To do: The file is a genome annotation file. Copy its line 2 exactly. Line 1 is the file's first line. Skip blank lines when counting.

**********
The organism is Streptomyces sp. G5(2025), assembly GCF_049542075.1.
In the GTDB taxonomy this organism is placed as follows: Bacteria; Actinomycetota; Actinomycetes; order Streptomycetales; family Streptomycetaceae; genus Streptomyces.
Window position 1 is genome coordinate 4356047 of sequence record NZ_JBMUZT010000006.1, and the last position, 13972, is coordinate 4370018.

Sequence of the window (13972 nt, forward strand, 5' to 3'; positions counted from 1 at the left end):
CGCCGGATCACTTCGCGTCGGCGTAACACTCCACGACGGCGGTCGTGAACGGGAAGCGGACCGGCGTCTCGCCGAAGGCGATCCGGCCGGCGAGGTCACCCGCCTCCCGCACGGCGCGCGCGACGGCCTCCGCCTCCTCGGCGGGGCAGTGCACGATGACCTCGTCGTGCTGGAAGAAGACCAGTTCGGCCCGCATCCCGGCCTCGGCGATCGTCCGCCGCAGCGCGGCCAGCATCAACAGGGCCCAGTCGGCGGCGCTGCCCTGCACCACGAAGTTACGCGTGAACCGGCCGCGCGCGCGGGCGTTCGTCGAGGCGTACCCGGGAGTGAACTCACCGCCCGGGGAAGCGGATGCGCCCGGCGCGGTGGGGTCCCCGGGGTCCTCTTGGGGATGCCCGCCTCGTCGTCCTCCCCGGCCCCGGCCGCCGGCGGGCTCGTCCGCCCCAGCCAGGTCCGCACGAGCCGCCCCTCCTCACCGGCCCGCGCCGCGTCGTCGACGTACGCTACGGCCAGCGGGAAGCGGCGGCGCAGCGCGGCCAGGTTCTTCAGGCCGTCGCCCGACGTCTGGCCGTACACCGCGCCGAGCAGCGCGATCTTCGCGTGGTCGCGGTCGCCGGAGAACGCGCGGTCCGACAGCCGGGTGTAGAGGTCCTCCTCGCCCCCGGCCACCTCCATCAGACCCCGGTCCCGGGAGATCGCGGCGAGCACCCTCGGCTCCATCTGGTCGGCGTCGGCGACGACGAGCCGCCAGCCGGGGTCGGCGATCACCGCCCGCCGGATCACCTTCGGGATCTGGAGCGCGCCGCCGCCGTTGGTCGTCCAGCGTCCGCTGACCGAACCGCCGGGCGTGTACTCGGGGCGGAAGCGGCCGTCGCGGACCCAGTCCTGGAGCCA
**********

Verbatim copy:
In the GTDB taxonomy this organism is placed as follows: Bacteria; Actinomycetota; Actinomycetes; order Streptomycetales; family Streptomycetaceae; genus Streptomyces.